Sunday, October 23, 2016

Lesson Plans

Pre-made lesson plans are awesome.  Someone takes the time to gather all the stuff you need then divides it up to fit neatly into a 36 week experience, and if you are really blessed they will include question, answers, & vocabulary needed to teach each lesson.  The problem for us comes when our days do not proceed neatly according to a 36 week schedule.  Always before this year (we are roughly ten years into homeschooling) I have used pre-made lesson plans and something like the Well Planned Day to jot down what we completed, after we completed it.  However since my kids rarely learn on the time line of someone else, we have been habitually behind/battling discouragement on top of everything else.

So this year I have scrapped the pre-made lesson plans across the board (I've already been doing this for math, so this year I asked myself, why not do it for all topics?).  So on Sunday nights I print out my lesson plan form and each lesson I classify as one of three things - introduction, practice, or mastery lesson.  I only plan one week at a time.  I work from a list of learning objectives/goals I make for each child in June and (update/make changes as needed in December) using books like Home Learning Year by Year and Designing Your Own Classical Curriculum.  I make sure I am clear on the learning objective for that topic, that day, that child.  Then I write a quick introduction to clearly communicate to my child what we are learning/reviewing/mastering that day.  I list out EVERY thing I need on hand for that lesson.  Practice sheets, examples/illustrations, anchor charts I need to make, index cards, books, websites, videos etc;  I list ahead of time what questions (LOVE Bloom's Taxonomy for this) I will ask to check understanding/comprehension, what practice activities I will assign to do together and independently, and perhaps the most important thing I've added in this year to close each lesson/each topic, I ask the child to sum up in their own words what they learned today.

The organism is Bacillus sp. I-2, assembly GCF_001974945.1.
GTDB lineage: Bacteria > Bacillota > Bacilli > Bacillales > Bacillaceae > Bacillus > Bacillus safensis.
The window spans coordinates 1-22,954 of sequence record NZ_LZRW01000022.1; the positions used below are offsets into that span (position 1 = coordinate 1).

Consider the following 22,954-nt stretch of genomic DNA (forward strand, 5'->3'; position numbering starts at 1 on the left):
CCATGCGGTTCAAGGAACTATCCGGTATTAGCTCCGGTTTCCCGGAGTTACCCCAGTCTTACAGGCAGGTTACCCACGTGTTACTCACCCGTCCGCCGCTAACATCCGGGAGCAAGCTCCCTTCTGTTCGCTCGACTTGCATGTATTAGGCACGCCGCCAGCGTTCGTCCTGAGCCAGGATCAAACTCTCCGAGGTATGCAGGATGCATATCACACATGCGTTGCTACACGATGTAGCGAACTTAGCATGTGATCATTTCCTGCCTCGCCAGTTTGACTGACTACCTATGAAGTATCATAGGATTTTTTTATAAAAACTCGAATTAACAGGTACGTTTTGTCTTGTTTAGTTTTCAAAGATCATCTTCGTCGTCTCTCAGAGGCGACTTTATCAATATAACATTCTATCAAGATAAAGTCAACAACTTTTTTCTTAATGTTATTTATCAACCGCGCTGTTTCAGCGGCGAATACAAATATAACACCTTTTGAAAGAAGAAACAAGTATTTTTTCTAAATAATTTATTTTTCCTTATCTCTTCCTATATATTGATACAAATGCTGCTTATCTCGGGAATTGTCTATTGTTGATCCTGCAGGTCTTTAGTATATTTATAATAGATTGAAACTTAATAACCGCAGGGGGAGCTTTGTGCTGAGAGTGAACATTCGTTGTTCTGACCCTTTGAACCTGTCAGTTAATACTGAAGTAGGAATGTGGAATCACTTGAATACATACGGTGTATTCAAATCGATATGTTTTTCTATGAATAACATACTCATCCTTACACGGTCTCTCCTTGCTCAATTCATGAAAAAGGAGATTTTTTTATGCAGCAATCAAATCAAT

If it's an introduction lesson then I introduce the new topic and tie it in with previous learning, if it's a review day then we practice, practice, practice in as many different ways as we can - hands on, visual, audio, taste/smell.  Then on the mastery days - they teach it to me or someone else.  We also make yearly math notebooks and grammar notebooks.  Any definitions or step by step instructions go in these books as a sort of reference book to turn back to as needed.

I hope these ideas help someone else.

No comments:

Post a Comment